6 Ways To Cut The Holiday Costs

3 May 2012

On Monday, Lynley looked at the various things you need to take with you when you go on holiday with the kids. It was an essential checklist that highlighted the most important bits and pieces – some of which are very easy to forget! So, I thought it would be a good idea to look at how you can save on those silly costs when you go on holiday as a nice backup…

According to GOSIM a British family of four may spend an extra £700 over and above the usual holiday costs of food, flights, car hire and hotel bookings. These costs include things like airport parking fees, room safes, extra baggage, travel insurance and plenty more. And these costs, according to GOSIM can escalate beyond that if people have pets or use their mobile phones!

So how can you cut these costs when some of them are rather difficult to avoid?

1. Extra baggage

Unless you are moving country or taking a baby you don’t need to pack that much luggage so keep the weight and size down. Also, if you are flying a discount airline that doesn’t offer hold luggage as standard, book this online as it is cheaper than doing it at the checkout. Try not to buy too much tat at your holiday country but, if you know you’re prone to this, pack very little in your bag on departure and leave space for those odd bits and pieces.

2. Pets

Owning a Woof (aka dog) or a cat is always awesome, until you need to find some way of taking care of them when you go on holiday. A great way to save the enormous costs of pet sitters or kennels, plan ahead and save. Visit your neighbours, find out who else has pets, offer to take their pets while they are away so they can return the favour. Create a pet-sitting group so you all can save on that extra cash, and your little furry friends don’t need to leave home!

3. Travel insurance

Recently I discovered that I had failed to buy travel insurance for a two week holiday in Africa. I was sitting in the airport terminal, frantically surfing for the best travel insurance deals. Fortunately, it was dead easy. Use comparison engines AND review sites to get the best price for your journey. I paid £20 for a fully comprehensive plan which was a total bargain. Just make sure you read the reviews of your insurer first so you don’t get stung by some horrible organisation out to make quick cash.

4. Airport parking

This one is tough for those of you who don’t have friends or family members living nearby. This is especially awkward if your chosen airport is miles away and getting there by train would, honestly, kill you. And yes, taking the train with kids and luggage and handbags and tickets is a total nightmare. The best bet is to also look online for the best long term deals – and there are a few – or just bite the bullet and book a train. You can get some serious discounts if you book in advance. I got my return tickets to London for £6!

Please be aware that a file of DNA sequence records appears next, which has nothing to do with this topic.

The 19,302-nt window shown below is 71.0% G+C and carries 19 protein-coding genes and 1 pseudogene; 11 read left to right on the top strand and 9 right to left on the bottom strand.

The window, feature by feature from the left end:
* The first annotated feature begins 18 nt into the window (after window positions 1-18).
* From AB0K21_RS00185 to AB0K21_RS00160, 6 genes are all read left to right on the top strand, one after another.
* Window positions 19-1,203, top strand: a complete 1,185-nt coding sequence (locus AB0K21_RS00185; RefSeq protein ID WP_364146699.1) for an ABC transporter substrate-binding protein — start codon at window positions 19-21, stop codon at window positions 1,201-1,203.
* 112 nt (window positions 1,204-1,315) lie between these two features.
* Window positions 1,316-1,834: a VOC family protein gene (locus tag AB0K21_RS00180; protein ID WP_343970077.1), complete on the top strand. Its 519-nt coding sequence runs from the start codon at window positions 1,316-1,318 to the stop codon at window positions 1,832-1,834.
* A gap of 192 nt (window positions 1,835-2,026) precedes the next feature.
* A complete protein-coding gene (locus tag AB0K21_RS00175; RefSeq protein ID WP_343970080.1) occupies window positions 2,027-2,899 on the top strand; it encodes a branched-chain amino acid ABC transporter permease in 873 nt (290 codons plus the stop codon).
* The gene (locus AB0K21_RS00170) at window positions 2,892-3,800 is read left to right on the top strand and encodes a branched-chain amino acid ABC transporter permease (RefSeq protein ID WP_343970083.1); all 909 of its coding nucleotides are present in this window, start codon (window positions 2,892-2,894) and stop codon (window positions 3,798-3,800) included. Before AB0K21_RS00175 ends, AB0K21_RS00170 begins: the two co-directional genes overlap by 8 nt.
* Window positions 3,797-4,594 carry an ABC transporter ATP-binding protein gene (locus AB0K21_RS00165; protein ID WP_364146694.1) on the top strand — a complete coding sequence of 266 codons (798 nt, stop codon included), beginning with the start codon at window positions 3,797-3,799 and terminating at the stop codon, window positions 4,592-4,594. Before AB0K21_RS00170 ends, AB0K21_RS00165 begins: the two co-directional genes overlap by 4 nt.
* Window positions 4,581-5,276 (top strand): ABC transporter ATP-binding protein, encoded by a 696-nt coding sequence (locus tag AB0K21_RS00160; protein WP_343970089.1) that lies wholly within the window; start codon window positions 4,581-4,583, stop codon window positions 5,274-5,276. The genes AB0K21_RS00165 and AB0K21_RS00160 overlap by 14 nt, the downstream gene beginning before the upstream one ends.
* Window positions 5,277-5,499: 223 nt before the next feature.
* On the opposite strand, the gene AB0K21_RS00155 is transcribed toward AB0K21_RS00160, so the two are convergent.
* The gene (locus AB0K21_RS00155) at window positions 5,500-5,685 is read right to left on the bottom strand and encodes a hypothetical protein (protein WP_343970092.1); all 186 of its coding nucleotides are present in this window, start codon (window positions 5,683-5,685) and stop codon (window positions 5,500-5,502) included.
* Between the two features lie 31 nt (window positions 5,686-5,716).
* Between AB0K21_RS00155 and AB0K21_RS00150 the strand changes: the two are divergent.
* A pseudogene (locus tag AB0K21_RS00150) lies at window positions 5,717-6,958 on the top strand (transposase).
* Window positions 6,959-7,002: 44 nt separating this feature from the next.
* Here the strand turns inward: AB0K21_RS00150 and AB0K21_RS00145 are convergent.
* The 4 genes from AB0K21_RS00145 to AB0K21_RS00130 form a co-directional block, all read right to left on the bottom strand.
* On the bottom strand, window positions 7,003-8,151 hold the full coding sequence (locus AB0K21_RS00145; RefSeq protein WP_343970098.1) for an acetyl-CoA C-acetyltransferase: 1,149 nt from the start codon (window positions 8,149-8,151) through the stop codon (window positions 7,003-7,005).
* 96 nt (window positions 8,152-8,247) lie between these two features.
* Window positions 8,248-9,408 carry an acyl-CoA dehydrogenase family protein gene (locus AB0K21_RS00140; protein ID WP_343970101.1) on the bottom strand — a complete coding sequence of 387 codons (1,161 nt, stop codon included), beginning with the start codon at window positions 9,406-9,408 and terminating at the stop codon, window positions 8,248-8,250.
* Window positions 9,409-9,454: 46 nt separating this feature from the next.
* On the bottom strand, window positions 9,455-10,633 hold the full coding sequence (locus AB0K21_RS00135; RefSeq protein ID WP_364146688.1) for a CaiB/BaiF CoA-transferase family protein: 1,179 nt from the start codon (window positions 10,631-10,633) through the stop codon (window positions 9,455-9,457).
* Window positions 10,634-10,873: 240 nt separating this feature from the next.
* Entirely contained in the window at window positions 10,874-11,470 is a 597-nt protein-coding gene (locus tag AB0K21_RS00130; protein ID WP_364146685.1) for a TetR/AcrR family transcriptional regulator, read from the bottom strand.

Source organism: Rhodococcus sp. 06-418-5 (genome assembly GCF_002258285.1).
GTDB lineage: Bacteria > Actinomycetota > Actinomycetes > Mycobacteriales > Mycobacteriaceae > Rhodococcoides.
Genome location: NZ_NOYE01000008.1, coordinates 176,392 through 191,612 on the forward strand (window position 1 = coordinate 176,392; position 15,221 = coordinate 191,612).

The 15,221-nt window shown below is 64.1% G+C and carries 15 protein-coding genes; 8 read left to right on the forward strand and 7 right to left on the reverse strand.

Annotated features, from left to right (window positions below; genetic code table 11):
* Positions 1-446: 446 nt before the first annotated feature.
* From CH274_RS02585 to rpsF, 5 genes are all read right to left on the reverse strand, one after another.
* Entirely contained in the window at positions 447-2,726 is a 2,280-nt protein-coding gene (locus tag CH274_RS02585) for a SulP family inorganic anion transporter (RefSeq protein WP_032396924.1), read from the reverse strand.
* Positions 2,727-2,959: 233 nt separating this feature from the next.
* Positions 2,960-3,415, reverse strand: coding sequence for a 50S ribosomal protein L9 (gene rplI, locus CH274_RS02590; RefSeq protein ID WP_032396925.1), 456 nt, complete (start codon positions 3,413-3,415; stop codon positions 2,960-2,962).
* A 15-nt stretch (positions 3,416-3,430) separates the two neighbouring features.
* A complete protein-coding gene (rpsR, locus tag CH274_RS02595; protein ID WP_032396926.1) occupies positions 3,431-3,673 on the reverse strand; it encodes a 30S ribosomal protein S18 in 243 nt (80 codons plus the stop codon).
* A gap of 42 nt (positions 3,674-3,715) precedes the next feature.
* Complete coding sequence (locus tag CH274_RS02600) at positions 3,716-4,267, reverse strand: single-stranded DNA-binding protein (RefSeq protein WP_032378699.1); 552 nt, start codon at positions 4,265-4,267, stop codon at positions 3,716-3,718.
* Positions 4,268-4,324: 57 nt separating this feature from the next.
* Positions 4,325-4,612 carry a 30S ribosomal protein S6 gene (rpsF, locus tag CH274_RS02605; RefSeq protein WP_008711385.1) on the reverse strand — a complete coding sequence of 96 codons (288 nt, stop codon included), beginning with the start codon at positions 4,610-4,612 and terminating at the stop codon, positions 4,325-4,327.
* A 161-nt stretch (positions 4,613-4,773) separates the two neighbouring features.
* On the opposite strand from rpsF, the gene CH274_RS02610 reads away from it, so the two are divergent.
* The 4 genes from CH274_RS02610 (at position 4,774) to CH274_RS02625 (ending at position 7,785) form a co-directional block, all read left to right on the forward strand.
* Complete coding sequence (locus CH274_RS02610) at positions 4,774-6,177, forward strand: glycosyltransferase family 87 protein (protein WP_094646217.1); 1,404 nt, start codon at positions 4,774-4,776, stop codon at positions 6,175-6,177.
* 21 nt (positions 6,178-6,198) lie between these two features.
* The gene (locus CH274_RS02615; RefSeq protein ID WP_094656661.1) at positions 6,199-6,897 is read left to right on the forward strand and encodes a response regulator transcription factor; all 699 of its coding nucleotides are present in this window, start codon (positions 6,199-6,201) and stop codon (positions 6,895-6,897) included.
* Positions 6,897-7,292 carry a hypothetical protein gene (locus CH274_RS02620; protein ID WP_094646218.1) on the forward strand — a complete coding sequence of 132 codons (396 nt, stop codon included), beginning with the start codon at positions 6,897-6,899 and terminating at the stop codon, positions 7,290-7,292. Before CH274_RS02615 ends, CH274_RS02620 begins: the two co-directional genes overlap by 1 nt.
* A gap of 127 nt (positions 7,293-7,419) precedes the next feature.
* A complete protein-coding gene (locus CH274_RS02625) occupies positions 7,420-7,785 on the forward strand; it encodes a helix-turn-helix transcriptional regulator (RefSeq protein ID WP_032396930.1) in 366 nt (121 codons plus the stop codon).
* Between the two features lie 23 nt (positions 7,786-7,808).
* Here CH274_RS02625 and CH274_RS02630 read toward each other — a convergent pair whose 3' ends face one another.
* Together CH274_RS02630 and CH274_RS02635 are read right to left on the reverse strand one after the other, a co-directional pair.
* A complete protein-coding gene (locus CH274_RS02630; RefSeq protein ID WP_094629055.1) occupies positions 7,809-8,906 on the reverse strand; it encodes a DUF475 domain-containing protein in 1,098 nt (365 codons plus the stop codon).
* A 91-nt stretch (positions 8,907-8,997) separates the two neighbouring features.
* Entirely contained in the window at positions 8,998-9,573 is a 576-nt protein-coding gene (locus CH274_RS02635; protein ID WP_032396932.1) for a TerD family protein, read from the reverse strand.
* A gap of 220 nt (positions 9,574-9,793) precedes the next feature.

5. Tipping

Find out what customs prevail at your destination and prepare for them. If they include the service charge in the bill, be ready for that, or if they expect 20%, be ready for that too. Or, and this is the kicker, avoid eating out (although this sparks the whole: all inclusive vs. self catering debate) altogether unless the food at your hotel is utterly awful.

6. Trips and tours

Often these can be the biggest expense of all as most countries take advantage of our desire to see their famous sites and experience their history. One way of saving money on these is to plan your agenda in advance and to book these online, it can shave some pennies off the final price. Alternatively, you can find out what local sights are free and visit them instead. Or you can choose one big and expensive tour or experience, and the rest of the time you live on a budget.

These are just some ideas that will hopefully help you to keep the costs down on your holidays and be prepared. We once went to Crete on a very cheap holiday package deal, but our expenses when we were there blew out of control. The holiday was not cheap in the end! I also recommend making sure check out the area thoroughly before you leave so you know what kind of costs you're facing when you get there.

Happy travels!

1 comment

  • LynleyOram
    Good tips. I am especially loving the photo of the dog. Is that a proper doggie harness? Friends that we know with a dog choose campsites in France that are dog friendly.

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